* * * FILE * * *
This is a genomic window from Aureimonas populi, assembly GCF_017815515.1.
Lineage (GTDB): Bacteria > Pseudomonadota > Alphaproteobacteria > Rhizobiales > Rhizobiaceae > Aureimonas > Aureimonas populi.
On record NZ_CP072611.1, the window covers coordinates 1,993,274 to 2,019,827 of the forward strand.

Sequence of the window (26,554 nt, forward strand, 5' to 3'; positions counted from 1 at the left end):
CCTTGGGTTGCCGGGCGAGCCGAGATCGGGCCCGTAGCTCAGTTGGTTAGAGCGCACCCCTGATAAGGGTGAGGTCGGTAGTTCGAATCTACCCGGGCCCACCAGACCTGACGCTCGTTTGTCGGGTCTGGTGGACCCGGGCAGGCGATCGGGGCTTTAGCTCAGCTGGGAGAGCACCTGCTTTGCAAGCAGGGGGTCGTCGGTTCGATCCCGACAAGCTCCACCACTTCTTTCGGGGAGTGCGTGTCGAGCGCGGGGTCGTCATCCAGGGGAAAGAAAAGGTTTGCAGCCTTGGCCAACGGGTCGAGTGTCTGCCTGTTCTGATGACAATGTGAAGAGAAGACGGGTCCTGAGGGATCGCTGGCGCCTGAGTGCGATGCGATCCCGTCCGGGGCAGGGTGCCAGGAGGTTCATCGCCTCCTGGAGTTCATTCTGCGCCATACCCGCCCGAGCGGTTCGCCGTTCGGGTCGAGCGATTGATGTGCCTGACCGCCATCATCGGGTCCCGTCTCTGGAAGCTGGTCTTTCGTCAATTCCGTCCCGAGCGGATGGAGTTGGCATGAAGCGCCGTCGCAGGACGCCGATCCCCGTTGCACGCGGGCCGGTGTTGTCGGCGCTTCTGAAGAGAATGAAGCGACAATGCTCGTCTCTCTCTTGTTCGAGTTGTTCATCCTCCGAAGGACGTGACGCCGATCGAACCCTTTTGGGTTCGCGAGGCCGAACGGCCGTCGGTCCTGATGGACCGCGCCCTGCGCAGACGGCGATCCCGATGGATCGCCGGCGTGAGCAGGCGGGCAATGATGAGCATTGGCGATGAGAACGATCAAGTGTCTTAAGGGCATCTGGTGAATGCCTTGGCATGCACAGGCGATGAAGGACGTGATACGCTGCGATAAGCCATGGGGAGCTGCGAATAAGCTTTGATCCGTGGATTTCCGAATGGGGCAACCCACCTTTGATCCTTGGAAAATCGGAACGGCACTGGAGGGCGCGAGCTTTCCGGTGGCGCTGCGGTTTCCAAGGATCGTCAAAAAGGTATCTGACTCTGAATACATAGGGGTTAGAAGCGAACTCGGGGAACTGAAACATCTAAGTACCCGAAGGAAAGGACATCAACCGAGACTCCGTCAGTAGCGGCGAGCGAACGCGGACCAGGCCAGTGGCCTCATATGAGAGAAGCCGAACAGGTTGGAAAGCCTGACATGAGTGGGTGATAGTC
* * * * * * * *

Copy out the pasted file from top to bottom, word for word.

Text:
This is a genomic window from Aureimonas populi, assembly GCF_017815515.1.
Lineage (GTDB): Bacteria > Pseudomonadota > Alphaproteobacteria > Rhizobiales > Rhizobiaceae > Aureimonas > Aureimonas populi.
On record NZ_CP072611.1, the window covers coordinates 1,993,274 to 2,019,827 of the forward strand.

Sequence of the window (26,554 nt, forward strand, 5' to 3'; positions counted from 1 at the left end):
CCTTGGGTTGCCGGGCGAGCCGAGATCGGGCCCGTAGCTCAGTTGGTTAGAGCGCACCCCTGATAAGGGTGAGGTCGGTAGTTCGAATCTACCCGGGCCCACCAGACCTGACGCTCGTTTGTCGGGTCTGGTGGACCCGGGCAGGCGATCGGGGCTTTAGCTCAGCTGGGAGAGCACCTGCTTTGCAAGCAGGGGGTCGTCGGTTCGATCCCGACAAGCTCCACCACTTCTTTCGGGGAGTGCGTGTCGAGCGCGGGGTCGTCATCCAGGGGAAAGAAAAGGTTTGCAGCCTTGGCCAACGGGTCGAGTGTCTGCCTGTTCTGATGACAATGTGAAGAGAAGACGGGTCCTGAGGGATCGCTGGCGCCTGAGTGCGATGCGATCCCGTCCGGGGCAGGGTGCCAGGAGGTTCATCGCCTCCTGGAGTTCATTCTGCGCCATACCCGCCCGAGCGGTTCGCCGTTCGGGTCGAGCGATTGATGTGCCTGACCGCCATCATCGGGTCCCGTCTCTGGAAGCTGGTCTTTCGTCAATTCCGTCCCGAGCGGATGGAGTTGGCATGAAGCGCCGTCGCAGGACGCCGATCCCCGTTGCACGCGGGCCGGTGTTGTCGGCGCTTCTGAAGAGAATGAAGCGACAATGCTCGTCTCTCTCTTGTTCGAGTTGTTCATCCTCCGAAGGACGTGACGCCGATCGAACCCTTTTGGGTTCGCGAGGCCGAACGGCCGTCGGTCCTGATGGACCGCGCCCTGCGCAGACGGCGATCCCGATGGATCGCCGGCGTGAGCAGGCGGGCAATGATGAGCATTGGCGATGAGAACGATCAAGTGTCTTAAGGGCATCTGGTGAATGCCTTGGCATGCACAGGCGATGAAGGACGTGATACGCTGCGATAAGCCATGGGGAGCTGCGAATAAGCTTTGATCCGTGGATTTCCGAATGGGGCAACCCACCTTTGATCCTTGGAAAATCGGAACGGCACTGGAGGGCGCGAGCTTTCCGGTGGCGCTGCGGTTTCCAAGGATCGTCAAAAAGGTATCTGACTCTGAATACATAGGGGTTAGAAGCGAACTCGGGGAACTGAAACATCTAAGTACCCGAAGGAAAGGACATCAACCGAGACTCCGTCAGTAGCGGCGAGCGAACGCGGACCAGGCCAGTGGCCTCATATGAGAGAAGCCGAACAGGTTGGAAAGCCTGACATGAGTGGGTGATAGTC